US Supreme Court to review Kansas’ lack of insanity defense

Legal Events

The U.S. Supreme Court is preparing to consider how far states can go toward eliminating the insanity defense in criminal trials as it reviews the case of a Kansas man sentenced to die for killing four relatives.

The high court planned to hear arguments Monday in James Kraig Kahler’s case. He went to the home of his estranged wife’s grandmother about 20 miles (32 kilometers) south of Topeka the weekend after Thanksgiving 2009 and fatally shot the two women and his two teenage daughters.

Not even Kahler’s attorneys have disputed that he killed them. They’ve argued that he was in the grips of a depression so severe that he experienced an extreme emotional disturbance that disassociated him from reality.

In seeking a not guilty verdict due to his mental state, his defense at his 2011 trial faced what critics see as an impossible legal standard. His attorneys now argue that Kansas violated the U.S. Constitution by denying him the right to pursue an insanity defense.

The nation’s highest court previously has given states broad latitude in how they treat mental illness in criminal trials, allowing five states, including Kansas, to abolish the traditional insanity defense. Kahler’s appeal raises the question of whether doing so denies defendants their guaranteed right to due legal process.

“Maybe they will establish some ground rules,” said Jeffrey Jackson, a law professor at Washburn University in Topeka. “They’ve been vague about what the standard is, and maybe now they’re going to tell us.”

Until 1996, Kansas followed a rule first outlined in 1840s England, requiring defendants pursuing an insanity defense to show that they were so impaired by a mental illness or defect that they couldn’t understand that their conduct was criminal. Now Kansas permits defendants to only cite “mental disease or defect” as a partial defense, and they must prove they didn’t intend to commit the specific crime. Alaska, Idaho, Montana and Utah have similar laws.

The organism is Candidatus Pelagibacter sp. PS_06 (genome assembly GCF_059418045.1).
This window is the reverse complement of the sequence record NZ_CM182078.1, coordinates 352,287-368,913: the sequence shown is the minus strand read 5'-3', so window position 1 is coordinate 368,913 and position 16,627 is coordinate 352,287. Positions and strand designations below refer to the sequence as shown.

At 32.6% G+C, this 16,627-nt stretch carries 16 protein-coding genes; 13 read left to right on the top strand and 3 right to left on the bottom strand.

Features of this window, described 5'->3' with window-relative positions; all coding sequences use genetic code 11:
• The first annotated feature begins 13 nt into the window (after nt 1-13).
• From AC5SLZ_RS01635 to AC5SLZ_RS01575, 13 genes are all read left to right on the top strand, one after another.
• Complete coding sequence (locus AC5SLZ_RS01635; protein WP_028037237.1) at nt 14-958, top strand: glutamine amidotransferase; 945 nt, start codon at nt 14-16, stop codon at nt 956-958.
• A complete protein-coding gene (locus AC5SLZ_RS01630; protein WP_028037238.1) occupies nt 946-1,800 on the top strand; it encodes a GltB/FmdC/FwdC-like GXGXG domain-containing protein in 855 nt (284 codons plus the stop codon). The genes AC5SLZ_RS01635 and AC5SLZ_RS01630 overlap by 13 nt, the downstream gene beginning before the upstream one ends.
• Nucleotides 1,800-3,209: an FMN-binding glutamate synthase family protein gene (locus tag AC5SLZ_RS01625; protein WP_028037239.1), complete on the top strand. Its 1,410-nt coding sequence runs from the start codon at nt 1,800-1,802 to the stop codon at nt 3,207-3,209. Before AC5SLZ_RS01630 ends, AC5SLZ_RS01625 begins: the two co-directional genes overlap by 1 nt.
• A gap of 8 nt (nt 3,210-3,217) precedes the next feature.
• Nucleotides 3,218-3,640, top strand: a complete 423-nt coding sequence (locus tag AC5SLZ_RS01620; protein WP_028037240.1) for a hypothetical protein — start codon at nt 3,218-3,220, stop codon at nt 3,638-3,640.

Christopher Slobogin, a professor of both law and psychiatry at the Vanderbilt University, said even seriously mentally ill defendants typically intend to the commit their crimes, even if their acts result from delusions.

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USCIS Adjusting Premium Processing Fee

U.S. Citizenship and Immigration Services (USCIS) announced today it is adjusting the premium processing fee for Form I-129, Petition for a Nonimmigrant Worker and Form I-140, Immigrant Petition for Alien Workers beginning on Oct. 1, 2018 to more effectively adjudicate petitions and maintain effective service to petitioners.

The premium processing fee will increase to $1,410, a 14.92 percent increase (after rounding) from the current fee of $1,225. This increase, which is done in accordance with the Immigration and Nationality Act, represents the percentage change in inflation since the fee was last increased in 2010 based on the Consumer Price Index for all Urban Consumers.

“Because premium processing fees have not been adjusted since 2010, our ability to improve the adjudications and service processes for all petitioners has been hindered as we’ve experienced significantly higher demand for immigration benefits. Ultimately, adjusting the premium processing fee will allow us to continue making necessary investments in staff and technology to administer various immigration benefit requests more effectively and efficiently,” said Chief Financial Officer Joseph Moore. “USCIS will continue adjudicating all petitions on a case-by-case basis to determine if they meet all standards required under applicable law, policies, and regulations.”

Premium processing is an optional service that is currently authorized for certain petitioners filing Forms I-129 or I-140. The system allows petitioners to request 15-day processing of certain employment-based immigration benefit requests if they pay an extra fee. The premium processing fee is paid in addition to the base filing fee and any other applicable fees, which cannot be waived.